Nineteen years after leading the Super Falcons to their sixth Women’s Africa Cup of Nations title at the 2004 edition in South Africa, coach Godwin Izilein has expressed displeasure at the Nigeria Football Federation’s refusal to pay him his $12,000 for winning the title, insisting it’s a “deliberate action”, Sunday PUNCH reports.

Izilein said his pleas to the federation over the years fell on deaf ideas.

In 2004, the Ibrahim Galadima-led NFF board refused to pay Izilein his entitlements after the Falcons staged a protest refusing to leave their hotel rooms for the airport after winning the WAFCON title.

The players insisted on getting their camp allowances and winning bonuses in Johannesburg before the trip back home, but federation officials believed the girls were instigated by Izilein to down tools.

Speaking with Sunday PUNCH , Izilein said, “Since 2004 that they have owed me, I have not heard from the NFF.

“It’s a pity that I may not get the money again. It’s over 19 years that the NFF are yet to pay me the $12,000 and the N2m promised me by former President Olusegun Obasanjo.

“I have not seen anything. I made up my mind not to talk about this outstanding money again because I see it as deliberate action against me, if the girls I took to the war front and survived are paid, I, the General, ought to have been paid as well before anyone.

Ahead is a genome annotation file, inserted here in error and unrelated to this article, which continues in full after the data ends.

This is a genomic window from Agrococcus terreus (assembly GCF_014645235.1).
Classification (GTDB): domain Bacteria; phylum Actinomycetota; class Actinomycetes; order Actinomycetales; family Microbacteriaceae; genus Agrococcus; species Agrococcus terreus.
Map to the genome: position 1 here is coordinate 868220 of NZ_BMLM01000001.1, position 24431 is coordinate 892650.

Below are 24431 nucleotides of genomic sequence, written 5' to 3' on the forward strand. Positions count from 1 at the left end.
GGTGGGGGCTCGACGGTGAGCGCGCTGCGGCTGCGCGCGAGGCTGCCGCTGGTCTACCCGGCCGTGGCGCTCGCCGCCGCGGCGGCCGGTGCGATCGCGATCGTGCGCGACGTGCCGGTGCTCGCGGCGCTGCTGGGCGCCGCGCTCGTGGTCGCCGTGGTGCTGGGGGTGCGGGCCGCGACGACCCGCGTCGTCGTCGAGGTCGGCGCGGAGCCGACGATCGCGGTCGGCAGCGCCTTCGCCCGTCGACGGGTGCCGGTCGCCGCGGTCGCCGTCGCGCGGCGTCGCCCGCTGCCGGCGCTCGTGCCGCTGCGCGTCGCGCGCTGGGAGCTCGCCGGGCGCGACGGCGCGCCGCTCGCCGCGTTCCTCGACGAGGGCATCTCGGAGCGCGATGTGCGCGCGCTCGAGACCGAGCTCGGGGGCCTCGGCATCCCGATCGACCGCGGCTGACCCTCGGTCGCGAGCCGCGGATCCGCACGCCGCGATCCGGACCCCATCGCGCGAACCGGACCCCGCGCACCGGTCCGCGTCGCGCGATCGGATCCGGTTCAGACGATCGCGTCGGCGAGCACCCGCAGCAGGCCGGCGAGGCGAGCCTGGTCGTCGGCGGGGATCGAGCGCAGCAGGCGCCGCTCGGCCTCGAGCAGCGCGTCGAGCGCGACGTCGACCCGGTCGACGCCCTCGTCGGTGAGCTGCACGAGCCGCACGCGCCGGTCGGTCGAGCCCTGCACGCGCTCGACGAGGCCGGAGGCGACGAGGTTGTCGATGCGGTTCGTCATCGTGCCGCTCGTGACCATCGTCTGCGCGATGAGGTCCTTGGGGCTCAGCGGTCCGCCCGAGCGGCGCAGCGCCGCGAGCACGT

“What is my offence, since they refused to pay me my money? I did not do anything wrong. The girls said they were not coming back to Nigeria because they were owed by the NFF. I was on my knees begging them, I did not care if they were my daughters.

“I told them that a different meaning will be read into this action. It is easy to say the coaches are responsible and that was exactly what it turned out to be but it’s not fair to me and I feel very bad.”

Izilein also told Sunday PUNCH  that he is owed 22-and-a-half months’ salaries by Bendel Insurance.

The 81-year-old, who coached Insurance between 2007 and 2009, said he used part of his retirement benefits to ensure the club kept going during his tenure.

“I was employed in 2007 by Bendel Insurance. With all humility, I did my job because I wanted to leave a mark there.

“They came up with the feeling that there was no money. I had to dip into my retirement benefits to ensure that the club was run properly with a promissory note that all my money will be paid when things got back to normal.

“But I only got one-and-a-half months of the 24 months I worked there.

“So, when the state government took over the assets and liabilities of the club, I was happy with the hope that the assets and liabilities will be taken over too.

“But till date, nothing has been done and it’s sad. It pains me a lot that when I come out to do a good job, the end result is always punishment, maybe it is my luck.”

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